Today we recorded our observations of the classroom and library, learned about blind contour drawing and one-point perspective, and sketched interior spaces in the City Tech library. We also reviewed the site report template. Become very familiar with it in advance of our first site visit, next Thursday, February 14. We will depart from our usual classroom promptly at 2:30 so please be on time. Bring your phone (charged and ready to take photos), a sketchbook or notebook and pens/pencils to document, take notes, and sketch.
For next Thursday, February 14, please read the essay Due North by Garnette Cadogan and post a 100-word reflection. Cadogan writes of his observations walking between two boroughs and his serendipitous encounters with others as a New York City pedestrian. The next time you walk from one place to another, even if it is simply between transit and your home consider these questions: What city walking experiences do you have in common with the writer? What in your experience is different from what he wrote about? What do you think of the power of serendipity to “expose our commonalities,” as he puts it?
Today we viewed the film The Human Scale and continued the discussion generated by these prompts:
- Why are cities so critical at this moment across the world?
- What are some the most important questions about how cities are designed?
- What does human scale mean for cities?
- How can we accommodate the many new residents moving into cities to look for jobs and opportunity without disrupting the existing residents?
On Thursday, come to class prepared to sketch, with a notebook or sketchbook and pencils and/or pens. We will be indoors. We will review the site report template and wrap up our conversation on the discussion prompts from the films. In the discussion and in blog posts, several people pointed out that the public’s ability to influence urban development is limited, even as the city constantly changes and grows. In class we briefly touched on the newly released draft of a rezoning proposal for the Gowanus neighborhood of Brooklyn. The first public hearing is tomorrow, Wednesday, February 6.
Looking ahead to next week, the college is closed for Lincoln’s Birthday on Tuesday, February 12. Our first site visit will take place on Thursday, February 14. We will meet in our classroom promptly at 2:30 and walk to the site together. More details on Thursday.
Today we discussed My Brooklyn and viewed the film Citizen Jane: Battle for the City, considering the questions How did Jane Jacobs see the city differently than the trained architects and planners? and How would you assess Robert Moses’s projects? All good or all bad or a bit of both? On Tuesday, we will continue our discussion and view the film The Human Scale.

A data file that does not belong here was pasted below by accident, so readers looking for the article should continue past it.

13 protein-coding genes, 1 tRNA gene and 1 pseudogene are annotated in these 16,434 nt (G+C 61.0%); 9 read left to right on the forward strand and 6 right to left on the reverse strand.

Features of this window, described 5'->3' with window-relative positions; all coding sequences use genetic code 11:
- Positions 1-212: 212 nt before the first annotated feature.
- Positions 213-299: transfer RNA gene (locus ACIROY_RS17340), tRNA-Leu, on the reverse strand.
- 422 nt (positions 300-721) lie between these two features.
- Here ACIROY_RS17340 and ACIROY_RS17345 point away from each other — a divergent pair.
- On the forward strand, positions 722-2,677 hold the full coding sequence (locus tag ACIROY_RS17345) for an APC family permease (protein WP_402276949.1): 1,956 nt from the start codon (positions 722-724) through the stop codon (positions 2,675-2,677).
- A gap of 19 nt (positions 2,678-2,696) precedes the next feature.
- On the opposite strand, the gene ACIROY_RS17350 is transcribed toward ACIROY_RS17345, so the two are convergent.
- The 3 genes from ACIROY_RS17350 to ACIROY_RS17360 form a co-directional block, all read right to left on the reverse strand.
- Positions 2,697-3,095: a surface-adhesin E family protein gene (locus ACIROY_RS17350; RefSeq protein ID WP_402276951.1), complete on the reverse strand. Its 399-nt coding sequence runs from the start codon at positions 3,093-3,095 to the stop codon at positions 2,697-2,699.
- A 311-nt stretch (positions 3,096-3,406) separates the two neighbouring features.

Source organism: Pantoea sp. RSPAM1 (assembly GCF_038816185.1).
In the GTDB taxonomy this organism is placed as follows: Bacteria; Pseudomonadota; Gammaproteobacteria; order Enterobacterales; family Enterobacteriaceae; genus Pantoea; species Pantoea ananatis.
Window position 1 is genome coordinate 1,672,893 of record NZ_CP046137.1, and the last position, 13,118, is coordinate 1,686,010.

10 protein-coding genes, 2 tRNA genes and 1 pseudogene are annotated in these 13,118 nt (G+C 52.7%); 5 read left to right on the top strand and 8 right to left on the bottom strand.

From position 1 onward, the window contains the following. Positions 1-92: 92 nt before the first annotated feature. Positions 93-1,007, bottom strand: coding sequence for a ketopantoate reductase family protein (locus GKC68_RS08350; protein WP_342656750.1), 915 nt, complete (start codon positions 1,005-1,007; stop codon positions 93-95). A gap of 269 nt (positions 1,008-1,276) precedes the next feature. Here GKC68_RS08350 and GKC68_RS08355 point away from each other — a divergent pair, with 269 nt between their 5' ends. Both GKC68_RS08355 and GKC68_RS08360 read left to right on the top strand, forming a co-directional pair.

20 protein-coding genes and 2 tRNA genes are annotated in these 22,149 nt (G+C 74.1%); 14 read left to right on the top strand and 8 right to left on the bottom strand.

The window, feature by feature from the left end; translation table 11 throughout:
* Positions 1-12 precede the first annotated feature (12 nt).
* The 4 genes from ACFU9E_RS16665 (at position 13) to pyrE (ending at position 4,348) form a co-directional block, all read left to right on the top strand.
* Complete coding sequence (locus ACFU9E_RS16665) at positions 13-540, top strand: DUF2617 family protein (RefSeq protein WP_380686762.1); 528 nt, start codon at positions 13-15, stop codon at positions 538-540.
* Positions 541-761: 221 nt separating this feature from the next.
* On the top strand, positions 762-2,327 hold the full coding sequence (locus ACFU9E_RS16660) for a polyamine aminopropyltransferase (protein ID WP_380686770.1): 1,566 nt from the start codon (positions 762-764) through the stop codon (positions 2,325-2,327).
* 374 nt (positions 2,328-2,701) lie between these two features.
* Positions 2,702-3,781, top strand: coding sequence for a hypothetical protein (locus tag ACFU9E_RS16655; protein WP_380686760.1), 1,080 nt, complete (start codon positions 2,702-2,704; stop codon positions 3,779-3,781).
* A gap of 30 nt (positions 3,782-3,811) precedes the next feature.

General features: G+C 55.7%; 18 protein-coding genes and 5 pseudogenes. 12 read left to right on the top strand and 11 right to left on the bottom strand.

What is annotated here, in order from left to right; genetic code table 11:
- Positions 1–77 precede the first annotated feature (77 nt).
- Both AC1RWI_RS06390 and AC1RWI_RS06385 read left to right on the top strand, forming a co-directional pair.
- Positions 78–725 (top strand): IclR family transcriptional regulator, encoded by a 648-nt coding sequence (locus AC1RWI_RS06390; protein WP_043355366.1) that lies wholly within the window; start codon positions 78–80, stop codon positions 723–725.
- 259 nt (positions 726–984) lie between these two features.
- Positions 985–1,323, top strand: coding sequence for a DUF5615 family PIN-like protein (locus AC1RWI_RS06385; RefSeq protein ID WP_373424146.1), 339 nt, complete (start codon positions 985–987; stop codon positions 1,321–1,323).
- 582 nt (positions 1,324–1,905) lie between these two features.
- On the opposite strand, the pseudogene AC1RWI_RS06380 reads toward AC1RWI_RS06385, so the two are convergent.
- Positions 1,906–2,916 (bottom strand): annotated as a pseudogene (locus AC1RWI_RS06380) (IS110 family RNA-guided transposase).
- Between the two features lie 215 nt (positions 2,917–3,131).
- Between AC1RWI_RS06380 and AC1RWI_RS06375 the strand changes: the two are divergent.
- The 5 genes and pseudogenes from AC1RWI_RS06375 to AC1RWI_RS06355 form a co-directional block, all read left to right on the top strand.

We reviewed how to blog on the OpenLab. For our next meeting, on Tuesday, February 5, please write one 100-word (minimum) blog post in response to this prompt:
Do people have a right to the city? Do longtime residents and businesses have a right to remain where they are? If so, how should local governments, urban planners, and other decision-makers ensure these rights are maintained?*
Remember, blog posts are due by the start of class for which they are assigned.
*adapted from My Brooklyn Study Guide, 2015
Welcome to Learning Places! We introduced ourselves, discussed the course schedule, assignments, and expectations, and watched the documentary film My Brooklyn in class on Tuesday. On Thursday, we’ll discuss My Brooklyn and view the film Citizen Jane: Battle for the City.
For Thursday, please review the class schedule and syllabus carefully. Be sure you have joined the OpenLab course site!
Learning Places is an interdisciplinary course co-taught by Prof. Anne Leonard in the Library and Prof. Jason Montgomery in the department of Architectural Technology. Using methodologies from both professors’ disciplines, we conduct field research and archival research to study one site together in depth. This semester, our case study site is Brooklyn’s Barclays Center and adjacent developments known as Atlantic Yards, Pacific Park, and the Atlantic Center. The site is a short distance from campus, about one mile south on Flatbush Avenue.
We meet Tuesdays and Thursdays from 2:30-4:35 in L543 in the City Tech library. Please review the syllabus and weekly schedule before our next meeting.
There are no required textbooks in this course. Assigned readings will be posted here on the OpenLab site or distributed in class, and recommended books are on reserve in the City Tech library. You will need a notebook or sketchbook and soft pencils for sketching during our field research visits. We will use cameras to document our research trips. A smartphone camera is fine; it is also possible to borrow a camera from the instructors.